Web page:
Despite the claims by sources in the North Caucasus insurgent movement about the existence of the Ossetian jamaat Kataib al-Khoul, it is highly unlikely that there is a significant organized group of active insurgents among ethnic Ossetian Muslims. Insurgent websites claimed that the Ossetian jamaat was behind the killing of the mayor of Vladikavkaz in November 2008, as well as the bombing of a minibus several weeks earlier and several other attacks before that. However, these announcements were so contradictory that they appear to have had very different authors (North Caucasus Analysis, Volume 10 Issue 12, March 27, 2009, "Was the FSB Behind the Murder of Vladikavkaz’s Mayors?"). Oblique evidence that Kataib al-Khoul is more of an imaginary group than a real one came from the Kavkaz Center website, which published the decree by Dokka Umarov, the head of separatist Caucasus Emirate, "abolishing" North Ossetia and merging it with neighboring Ingushetia, which is a smaller territorial unit (www.kavkazcenter.com, May 11). Umarov must have been disappointed with the so-called Ossetian jamaat, given that he decided to abolish the republic.
While Ossetian Muslims appear to be on the defensive, their positions within society are certainly not hopeless. The head of North Ossetia, Taimuraz Mamsurov, has Muslim origins, although he is not known for being an ardent Muslim. Still, his grandfather was reportedly the imam at the same mosque that is currently undergoing reconstruction (RIA Novosti, April 30). The only representative of North Ossetia in the Russian State’s Duma, Arsen Fadzaev, is also a Muslim, as are a number of other top officials.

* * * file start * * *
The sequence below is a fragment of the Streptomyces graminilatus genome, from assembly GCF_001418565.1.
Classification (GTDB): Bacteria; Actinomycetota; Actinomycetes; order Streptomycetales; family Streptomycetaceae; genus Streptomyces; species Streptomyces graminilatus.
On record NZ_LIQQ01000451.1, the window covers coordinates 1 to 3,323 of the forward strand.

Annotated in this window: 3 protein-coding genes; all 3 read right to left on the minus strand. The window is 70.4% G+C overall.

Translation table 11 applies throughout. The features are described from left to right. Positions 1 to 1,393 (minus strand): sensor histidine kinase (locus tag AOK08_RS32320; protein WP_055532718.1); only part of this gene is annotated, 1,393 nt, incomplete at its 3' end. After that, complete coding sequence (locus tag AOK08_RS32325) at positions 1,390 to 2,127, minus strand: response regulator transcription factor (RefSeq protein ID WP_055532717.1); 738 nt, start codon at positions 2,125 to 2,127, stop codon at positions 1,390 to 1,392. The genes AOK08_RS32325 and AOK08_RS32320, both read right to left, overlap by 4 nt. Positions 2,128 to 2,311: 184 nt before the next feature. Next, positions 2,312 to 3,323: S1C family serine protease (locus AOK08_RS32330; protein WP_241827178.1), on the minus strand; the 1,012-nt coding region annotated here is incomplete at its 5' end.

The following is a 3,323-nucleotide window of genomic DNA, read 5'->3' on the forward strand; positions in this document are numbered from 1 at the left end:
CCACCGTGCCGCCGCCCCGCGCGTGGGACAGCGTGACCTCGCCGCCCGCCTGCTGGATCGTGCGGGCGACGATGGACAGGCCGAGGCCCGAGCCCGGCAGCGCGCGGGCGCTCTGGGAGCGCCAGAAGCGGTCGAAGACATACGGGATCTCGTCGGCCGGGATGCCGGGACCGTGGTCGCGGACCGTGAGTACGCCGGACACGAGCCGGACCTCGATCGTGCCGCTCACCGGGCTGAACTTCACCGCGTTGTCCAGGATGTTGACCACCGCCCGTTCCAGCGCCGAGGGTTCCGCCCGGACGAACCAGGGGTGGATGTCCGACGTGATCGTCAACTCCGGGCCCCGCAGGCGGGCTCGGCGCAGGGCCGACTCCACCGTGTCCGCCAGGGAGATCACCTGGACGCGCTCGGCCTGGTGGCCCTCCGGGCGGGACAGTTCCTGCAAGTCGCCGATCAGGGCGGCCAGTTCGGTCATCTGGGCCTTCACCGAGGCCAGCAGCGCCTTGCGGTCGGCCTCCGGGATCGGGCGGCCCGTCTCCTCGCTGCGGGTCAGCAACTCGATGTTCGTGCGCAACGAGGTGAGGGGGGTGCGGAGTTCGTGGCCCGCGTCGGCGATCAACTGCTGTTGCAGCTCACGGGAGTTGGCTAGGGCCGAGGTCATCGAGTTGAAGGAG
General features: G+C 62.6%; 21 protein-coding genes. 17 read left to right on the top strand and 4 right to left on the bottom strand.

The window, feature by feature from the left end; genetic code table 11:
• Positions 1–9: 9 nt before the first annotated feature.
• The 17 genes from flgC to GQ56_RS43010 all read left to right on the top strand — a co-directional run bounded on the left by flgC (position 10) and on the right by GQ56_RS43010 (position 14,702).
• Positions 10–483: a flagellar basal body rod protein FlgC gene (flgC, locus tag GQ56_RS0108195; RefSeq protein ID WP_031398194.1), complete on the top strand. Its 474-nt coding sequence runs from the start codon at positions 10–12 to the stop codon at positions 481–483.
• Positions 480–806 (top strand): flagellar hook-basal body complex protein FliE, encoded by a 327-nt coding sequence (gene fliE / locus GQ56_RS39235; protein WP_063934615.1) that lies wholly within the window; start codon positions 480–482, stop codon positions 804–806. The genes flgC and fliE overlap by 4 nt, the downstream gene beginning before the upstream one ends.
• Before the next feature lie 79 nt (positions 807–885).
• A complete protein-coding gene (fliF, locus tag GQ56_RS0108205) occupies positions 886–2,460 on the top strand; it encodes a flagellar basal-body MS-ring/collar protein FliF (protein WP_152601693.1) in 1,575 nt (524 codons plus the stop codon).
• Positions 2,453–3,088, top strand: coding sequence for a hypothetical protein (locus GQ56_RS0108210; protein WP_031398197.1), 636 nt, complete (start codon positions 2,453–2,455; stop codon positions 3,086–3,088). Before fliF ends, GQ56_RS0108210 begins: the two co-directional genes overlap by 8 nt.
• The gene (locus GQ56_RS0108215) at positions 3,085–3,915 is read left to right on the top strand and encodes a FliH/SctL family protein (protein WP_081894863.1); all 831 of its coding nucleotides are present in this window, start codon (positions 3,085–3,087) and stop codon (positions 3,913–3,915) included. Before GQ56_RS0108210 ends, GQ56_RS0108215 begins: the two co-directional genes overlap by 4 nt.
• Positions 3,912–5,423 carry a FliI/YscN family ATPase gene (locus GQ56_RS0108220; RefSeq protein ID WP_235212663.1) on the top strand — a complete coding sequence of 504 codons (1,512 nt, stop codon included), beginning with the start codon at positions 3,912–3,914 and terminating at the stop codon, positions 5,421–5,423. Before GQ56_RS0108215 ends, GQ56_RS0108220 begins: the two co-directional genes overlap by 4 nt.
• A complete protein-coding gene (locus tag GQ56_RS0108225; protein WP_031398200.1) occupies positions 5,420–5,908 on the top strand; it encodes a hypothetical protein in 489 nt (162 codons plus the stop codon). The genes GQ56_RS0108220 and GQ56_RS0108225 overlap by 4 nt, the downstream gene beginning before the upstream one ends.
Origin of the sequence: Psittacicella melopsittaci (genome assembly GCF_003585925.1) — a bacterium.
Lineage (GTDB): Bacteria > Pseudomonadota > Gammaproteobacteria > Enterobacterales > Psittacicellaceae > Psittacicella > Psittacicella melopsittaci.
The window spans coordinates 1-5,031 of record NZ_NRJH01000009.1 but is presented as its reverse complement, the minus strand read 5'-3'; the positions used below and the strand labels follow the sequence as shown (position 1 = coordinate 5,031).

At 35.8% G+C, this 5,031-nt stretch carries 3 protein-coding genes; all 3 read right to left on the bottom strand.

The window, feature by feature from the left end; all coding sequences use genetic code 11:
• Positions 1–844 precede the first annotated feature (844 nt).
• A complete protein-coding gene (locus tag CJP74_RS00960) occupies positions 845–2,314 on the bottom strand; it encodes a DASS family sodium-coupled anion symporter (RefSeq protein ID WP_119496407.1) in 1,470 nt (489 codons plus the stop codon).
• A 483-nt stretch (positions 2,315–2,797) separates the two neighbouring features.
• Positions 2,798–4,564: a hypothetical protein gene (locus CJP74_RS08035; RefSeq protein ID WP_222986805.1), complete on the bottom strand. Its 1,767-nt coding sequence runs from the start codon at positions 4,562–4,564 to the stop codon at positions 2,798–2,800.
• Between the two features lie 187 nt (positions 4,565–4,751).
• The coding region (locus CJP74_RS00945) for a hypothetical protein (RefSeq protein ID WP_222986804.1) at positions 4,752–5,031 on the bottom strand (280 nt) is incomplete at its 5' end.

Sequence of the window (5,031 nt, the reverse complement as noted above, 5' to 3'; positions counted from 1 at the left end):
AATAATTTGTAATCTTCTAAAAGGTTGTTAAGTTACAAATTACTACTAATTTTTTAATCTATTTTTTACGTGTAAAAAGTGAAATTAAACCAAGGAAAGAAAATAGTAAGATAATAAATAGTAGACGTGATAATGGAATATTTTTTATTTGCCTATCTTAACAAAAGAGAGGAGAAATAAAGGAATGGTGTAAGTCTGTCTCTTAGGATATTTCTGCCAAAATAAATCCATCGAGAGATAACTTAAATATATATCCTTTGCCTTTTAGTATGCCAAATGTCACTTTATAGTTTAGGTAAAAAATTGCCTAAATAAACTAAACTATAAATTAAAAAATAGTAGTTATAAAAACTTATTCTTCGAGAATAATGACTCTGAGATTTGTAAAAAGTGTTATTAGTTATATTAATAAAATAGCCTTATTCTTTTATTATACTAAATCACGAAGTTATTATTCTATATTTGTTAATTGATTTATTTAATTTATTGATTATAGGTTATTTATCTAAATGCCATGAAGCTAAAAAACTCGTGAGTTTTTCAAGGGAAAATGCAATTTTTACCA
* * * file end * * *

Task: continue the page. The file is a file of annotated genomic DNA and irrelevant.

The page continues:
North Ossetia has the reputation of being the most pro-Russian region among the republics of the North Caucasus. Even the mufti of North Ossetia, Ali Evteev, has a Russian father and an Ossetian mother. Yet some Russian specialists on Islam regard Evteev as a mild Salafi, so that is he is not considered as belonging to the traditional Islam that predominates in the other North Caucasus republics. Evteev received extensive Islamic education in the Middle East and is considered to be more educated than any of the other North Caucasian muftis.
Evteev came from an alternative North Ossetian Muslim youth society that was opposed to official Islam and forcibly abolished by the authorities in 2005 – a situation that could be found elsewhere in the North Caucasus (www.krotov.info, Islam in North Ossetia, February 2009). It is only in North Ossetia, however, that a member of a youth group which had been opposed to traditional Islam took over the office of the official Islamic authority. When it happened, in March-April 2008, a number of traditional Islamic muftis in the North Caucasus even declared Evteev a Wahhabi as a way of toppling him. Yet, despite the attack, he remained in the office (www.religare.ru, April 23, 2008). While Evteev readily repeats the Kremlin’s propaganda clichés about the West stirring things up in the North Caucasus to create trouble for Russia, he also appears to be a persistent preacher who tries to strike an alliance between Muslims and Christians. He has said, for example: "We, Christians and Muslims, have the same opponent – the unbelieving people" (Osradio, August 2).
There have been no serious clashes on religious grounds in North Ossetia so far, but the potential for them remains as religious identities strengthen and the mechanisms for peacefully resolving existing contradictions are degraded by corruption and a lack of democratic participation.